Posted by Dan Kuseta
12. Dec, 2011
Dan Kuseta – Editor
My Christmas has always been divided into three parts: Christmas Eve, Christmas Day and Christmas Party. On Christmas Eve my dad’s side of the family, the Croatians, always meet up. There’s lots of garlic prawns, eggnog and the Neil Diamond Christmas Special on loop. Christmas Day is a big lunch with mum’s side, a big gang of Irish Catholics and there’s a riot if mum doesn’t bring her signature scalloped spuds. Backyard cricket and Chinese Chequers follows.
At night my friend Yuri has an awesome Christmas Party where a few hundred people rock up to let off some Yuletide steam. The theme this year is toga.
Luke Applebee – Features Editor
Morning: Sleep in! When we crawl out of bed my siblings, partners and child (that’s you Lily) rally at Mum and Dad’s house for a lunch of mostly homemade meals from lasagne and frankfurts to apricot chicken and potato salad. And then there’s the coconut ice—this year there’ll be mango sorbet too. Afternoon: everybody complains about bloated stomachs so we’ll play boardgames (hopefully Space Hulk this year) and challenge grandma at Wii bowling.
G. Raymond Leavold – Film and beer
10.00am: Wake up.
10.30am – 12.30pm: Beer and cashews.
1.00pm: Lunch; consisting of three meats, veggies, roast potatoes and gravy made with the deliciously fattening meat-juices.
3.00pm: My father’s famous Christmas pudding.
4.00pm-6.30pm: Christmas nap.
7.00pm: A few more beers.
8.00pm: Three-meat sandwich.
9.30pm: A glass of cognac or two, which means that bed isn’t far off.
Brett Hamm – Film and Arts
Growing up in Saskatchewan, Christmas was preceded each year by a descending thermal run beginning round October and ending with -20c weather and three feet of snow on everything. Fireplaces, tobogganing and snow forts. That was Christmas growing up.
I’m only just getting my head around summer Christmases. Not that I’m complaining. Combining two of my favourite things is sheer genius. But I do have to consciously remind myself it is, in fact, really, truly Christmas.
Robert Clark – Food
Our Christmas has evolved over the years: no longer the dramatized guerilla-style raid to cut down a roadside pine tree, with wide-eyed boys keeping watch in case we’re caught, followed by struggling to get it into the car and the squashed, pine-scented drive home, watching out now for creepy crawlies.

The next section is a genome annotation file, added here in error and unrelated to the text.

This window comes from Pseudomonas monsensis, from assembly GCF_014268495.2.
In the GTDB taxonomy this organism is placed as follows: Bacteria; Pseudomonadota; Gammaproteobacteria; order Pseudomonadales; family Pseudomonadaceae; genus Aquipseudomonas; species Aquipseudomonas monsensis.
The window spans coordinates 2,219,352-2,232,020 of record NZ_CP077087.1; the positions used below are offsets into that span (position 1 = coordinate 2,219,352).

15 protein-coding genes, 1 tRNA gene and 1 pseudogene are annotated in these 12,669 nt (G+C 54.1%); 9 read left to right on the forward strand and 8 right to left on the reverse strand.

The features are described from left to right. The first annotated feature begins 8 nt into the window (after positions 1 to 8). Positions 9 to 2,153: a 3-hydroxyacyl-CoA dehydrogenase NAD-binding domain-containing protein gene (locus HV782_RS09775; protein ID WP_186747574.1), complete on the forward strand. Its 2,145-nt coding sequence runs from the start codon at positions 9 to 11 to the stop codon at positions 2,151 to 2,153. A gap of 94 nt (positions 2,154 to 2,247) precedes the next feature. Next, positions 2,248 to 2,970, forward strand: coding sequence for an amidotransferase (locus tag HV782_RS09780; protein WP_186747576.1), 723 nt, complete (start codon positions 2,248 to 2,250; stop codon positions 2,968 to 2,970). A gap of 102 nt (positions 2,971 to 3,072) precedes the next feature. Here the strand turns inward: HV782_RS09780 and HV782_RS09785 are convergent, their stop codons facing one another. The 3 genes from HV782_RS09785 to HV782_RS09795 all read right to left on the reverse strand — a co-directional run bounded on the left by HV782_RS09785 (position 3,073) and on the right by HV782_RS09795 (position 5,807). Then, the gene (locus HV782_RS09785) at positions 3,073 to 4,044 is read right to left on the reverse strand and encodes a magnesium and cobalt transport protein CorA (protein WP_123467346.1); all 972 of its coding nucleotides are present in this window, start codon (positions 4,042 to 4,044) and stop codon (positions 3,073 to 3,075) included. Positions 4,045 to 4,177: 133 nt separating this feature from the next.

They won’t be in it any more, and it’s no fun without them, so that’s dropped. Turkey and ham stay. Prawns are a must. Rock lobster’s getting ridiculously expensive. Derek now makes the Christmas pudding and Christmas cake. Craig brings the mandatory sparkling shiraz. Culinary expectations are high, and food critics hold no quarter. But the best is the yarning. I look forward all year for that.
Jenn Winterbine – Film
This year I’ll be doing lunch with the family and then working at Emergency Services in the evening. I want a pet dinosaur from Santa and my Christmas wish is for Sonic Youth to announce a reunion tour.
Jennifer Curcio – Food
In true Italian style our Christmas, or Natale will feature a minimum of eight courses; including antipasto, a seafood platter (notably Mum’s signature creamy spicy Lobster), veal schnitzel, chicken schnitzel, the fattest Turkey within 100 km’s of Elsternwick, Christmas pudding, chocolate cake and a fruit platter that could feed Australia’s entire bird population.
This and Mum’s mandatory request of Sinatra and Rod Stewart Christmas songs played on repeat, getting spoilt with an inconceivable amount of presents that featured on our Christmas lists, all while celebrating our Mother’s B’day wraps up a Curcio Christmas. And just before I go I will note that this year we have one new family member, my 3 month old nephew Harry. So everything I said before…double it! Merry Christmas guys!
Nola James – Food
Christmas brings a monumental first this year (and considering it’s my 30th Christmas that’s saying something). I am going to a Christmas brunch hosted by my two younger brothers – two people that have never hosted even so much as a tea party in their lives. It’s going to be hilarious for everyone but them I suspect.
Alex Switzky – Film
For Christmas, I’ll be joining my family for our traditional Yum Cha lunch, trying not to be self-conscious about being the only white people in an absolutely packed Chinese restaurant. After gorging myself on pork buns, I’ll head to the cinema and get a head-start on all the poor saps who have to wait till Boxing Day to see the blockbusters.
It’ll just be me, the Indian family, the other Jews and some quality cinematic entertainment. Happy Hannukah, everyone!’ That is exactly what I have done for the past decade or so, too. Good times.
Ellen Fraser – Food
Ours tends to be a fairly standard family lunch – an abundance of cold beer and wine, and big platters of food to share. Prawns & lobster served with homemade aioli up first, along with oysters mignonette and fancy pants champagne to stop a few hangovers in their tracks.
Platters of cold ham and turkey are next, with maybe a salad of fennel and orange or panzanella. Or both. Then, dessert – something easy involving fruit. Then, food coma.
Jade Kelly – Food
‘Tis the day known as Christmas, and all through that day
I’m watching the clock, for the right time to say
‘Thanks for the meal, it was lovely, I must go.’
Then back in the car I breathe deep and slow.
See, my parents are divorced, and so are my boy’s
so 3 separate meals leaves no time for toys.
It’s always a rush, the old eat ‘n’ run
Need I mention the effects of eating a tonne? (literally)
Worst are the fibs- like saying you’re starving
Pretending you didn’t just eat a feast of lamb carvings.
We try not to vom, and eat to be polite
Then we breathe a sigh of relief as we pass out for the night.